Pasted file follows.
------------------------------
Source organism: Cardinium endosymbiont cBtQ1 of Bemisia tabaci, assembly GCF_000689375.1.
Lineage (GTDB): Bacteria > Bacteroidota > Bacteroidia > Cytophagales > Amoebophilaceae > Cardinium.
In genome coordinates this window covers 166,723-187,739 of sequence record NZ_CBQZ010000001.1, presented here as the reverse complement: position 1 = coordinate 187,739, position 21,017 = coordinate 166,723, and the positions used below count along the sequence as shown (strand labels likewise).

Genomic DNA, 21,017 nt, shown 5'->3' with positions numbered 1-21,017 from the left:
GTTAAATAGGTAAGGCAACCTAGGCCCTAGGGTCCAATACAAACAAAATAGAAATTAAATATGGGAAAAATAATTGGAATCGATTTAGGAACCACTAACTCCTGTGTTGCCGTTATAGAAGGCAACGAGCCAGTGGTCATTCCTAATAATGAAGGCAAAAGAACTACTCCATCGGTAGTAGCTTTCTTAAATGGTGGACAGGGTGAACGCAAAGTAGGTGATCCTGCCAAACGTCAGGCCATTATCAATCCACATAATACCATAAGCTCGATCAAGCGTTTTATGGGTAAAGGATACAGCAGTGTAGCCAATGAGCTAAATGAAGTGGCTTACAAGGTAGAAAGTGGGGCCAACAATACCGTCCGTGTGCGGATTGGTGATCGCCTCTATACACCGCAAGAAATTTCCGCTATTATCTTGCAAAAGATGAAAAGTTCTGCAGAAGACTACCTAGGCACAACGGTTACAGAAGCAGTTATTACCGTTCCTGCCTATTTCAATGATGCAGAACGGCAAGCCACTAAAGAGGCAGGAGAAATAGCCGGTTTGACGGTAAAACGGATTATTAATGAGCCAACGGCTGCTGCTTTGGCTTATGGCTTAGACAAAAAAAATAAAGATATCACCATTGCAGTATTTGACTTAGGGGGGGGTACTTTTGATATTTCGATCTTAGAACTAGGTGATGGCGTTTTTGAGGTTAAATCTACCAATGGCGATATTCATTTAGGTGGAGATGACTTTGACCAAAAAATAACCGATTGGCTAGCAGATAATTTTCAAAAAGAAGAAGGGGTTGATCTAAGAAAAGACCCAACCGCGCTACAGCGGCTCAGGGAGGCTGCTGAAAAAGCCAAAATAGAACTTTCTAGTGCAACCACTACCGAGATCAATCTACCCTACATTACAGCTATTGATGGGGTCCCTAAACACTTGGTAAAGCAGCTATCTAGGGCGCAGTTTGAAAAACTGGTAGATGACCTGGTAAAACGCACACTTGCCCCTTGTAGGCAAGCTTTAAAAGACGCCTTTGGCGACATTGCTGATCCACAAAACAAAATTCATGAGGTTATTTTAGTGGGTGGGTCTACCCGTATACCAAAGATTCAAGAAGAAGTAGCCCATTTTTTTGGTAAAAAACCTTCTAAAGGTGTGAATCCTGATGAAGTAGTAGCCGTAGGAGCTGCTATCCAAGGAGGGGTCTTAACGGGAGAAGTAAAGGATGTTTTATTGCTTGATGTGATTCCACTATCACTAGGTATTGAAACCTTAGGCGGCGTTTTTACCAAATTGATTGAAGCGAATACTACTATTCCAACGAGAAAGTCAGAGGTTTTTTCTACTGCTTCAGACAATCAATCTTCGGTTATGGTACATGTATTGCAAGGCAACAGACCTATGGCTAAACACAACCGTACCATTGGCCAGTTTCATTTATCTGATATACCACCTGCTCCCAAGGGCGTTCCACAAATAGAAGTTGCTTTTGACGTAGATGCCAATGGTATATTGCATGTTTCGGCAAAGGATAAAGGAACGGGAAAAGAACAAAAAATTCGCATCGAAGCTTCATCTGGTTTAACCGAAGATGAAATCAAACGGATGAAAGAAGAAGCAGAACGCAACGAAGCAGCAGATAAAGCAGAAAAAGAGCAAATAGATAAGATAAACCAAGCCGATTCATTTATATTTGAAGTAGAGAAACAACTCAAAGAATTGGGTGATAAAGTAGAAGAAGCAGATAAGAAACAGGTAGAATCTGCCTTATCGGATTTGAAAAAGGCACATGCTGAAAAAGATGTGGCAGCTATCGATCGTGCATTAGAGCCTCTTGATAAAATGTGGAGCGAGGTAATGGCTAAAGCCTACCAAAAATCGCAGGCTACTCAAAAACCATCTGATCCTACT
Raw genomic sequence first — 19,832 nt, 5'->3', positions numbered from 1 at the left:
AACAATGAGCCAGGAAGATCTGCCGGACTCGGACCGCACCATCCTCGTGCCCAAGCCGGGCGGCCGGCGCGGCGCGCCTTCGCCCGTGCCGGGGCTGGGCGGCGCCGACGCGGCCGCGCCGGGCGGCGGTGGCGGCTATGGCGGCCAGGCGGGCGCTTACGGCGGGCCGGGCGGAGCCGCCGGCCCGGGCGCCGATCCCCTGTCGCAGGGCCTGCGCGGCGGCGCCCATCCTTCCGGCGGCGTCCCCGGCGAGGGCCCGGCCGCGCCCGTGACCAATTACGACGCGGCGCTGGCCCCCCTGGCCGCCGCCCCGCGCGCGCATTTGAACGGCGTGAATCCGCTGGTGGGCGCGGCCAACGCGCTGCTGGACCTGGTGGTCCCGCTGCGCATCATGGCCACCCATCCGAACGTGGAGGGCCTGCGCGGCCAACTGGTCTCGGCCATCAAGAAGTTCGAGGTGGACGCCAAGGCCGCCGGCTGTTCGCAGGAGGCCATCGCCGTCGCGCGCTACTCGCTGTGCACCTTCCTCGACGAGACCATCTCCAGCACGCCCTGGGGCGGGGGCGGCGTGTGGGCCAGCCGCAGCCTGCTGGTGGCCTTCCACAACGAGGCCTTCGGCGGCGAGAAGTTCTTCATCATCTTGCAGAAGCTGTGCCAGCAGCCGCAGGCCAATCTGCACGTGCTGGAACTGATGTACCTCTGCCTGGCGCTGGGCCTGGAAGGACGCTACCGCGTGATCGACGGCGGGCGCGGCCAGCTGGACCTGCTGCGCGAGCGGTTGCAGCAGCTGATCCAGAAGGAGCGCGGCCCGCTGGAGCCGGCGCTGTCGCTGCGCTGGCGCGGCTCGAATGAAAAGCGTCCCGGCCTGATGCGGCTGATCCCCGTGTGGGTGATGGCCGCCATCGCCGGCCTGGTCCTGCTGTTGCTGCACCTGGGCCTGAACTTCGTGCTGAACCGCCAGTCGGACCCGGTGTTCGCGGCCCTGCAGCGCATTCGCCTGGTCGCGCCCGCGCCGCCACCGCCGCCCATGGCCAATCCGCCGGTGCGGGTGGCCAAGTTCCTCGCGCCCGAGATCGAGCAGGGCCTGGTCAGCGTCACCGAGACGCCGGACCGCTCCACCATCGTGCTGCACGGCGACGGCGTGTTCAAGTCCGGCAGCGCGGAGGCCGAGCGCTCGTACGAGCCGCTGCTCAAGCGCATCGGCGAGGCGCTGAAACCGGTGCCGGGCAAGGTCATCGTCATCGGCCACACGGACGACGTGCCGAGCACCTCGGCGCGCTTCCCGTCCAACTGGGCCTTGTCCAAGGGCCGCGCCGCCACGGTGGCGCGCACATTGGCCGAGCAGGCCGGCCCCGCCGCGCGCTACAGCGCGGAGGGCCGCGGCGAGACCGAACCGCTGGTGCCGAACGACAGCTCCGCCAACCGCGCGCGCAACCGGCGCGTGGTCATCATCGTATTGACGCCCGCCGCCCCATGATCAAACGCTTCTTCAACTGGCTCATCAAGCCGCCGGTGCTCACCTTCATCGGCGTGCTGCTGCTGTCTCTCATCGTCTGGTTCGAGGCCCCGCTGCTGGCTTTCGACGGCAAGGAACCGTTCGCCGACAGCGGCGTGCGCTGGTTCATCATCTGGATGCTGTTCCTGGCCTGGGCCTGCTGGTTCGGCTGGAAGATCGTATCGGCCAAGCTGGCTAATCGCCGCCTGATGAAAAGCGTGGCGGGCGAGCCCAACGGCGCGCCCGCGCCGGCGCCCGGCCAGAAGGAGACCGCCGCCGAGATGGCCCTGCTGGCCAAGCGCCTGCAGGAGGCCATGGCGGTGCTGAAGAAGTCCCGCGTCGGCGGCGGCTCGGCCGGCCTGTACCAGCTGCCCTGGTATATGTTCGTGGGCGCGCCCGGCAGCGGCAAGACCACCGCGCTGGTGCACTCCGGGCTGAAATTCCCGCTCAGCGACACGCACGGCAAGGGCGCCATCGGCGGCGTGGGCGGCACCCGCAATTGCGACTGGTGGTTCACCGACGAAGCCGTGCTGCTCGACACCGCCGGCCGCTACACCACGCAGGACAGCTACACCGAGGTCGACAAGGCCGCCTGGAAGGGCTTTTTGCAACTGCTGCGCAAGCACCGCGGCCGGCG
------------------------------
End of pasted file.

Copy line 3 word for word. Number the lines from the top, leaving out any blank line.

In genome coordinates this window covers 166,723-187,739 of sequence record NZ_CBQZ010000001.1, presented here as the reverse complement: position 1 = coordinate 187,739, position 21,017 = coordinate 166,723, and the positions used below count along the sequence as shown (strand labels likewise).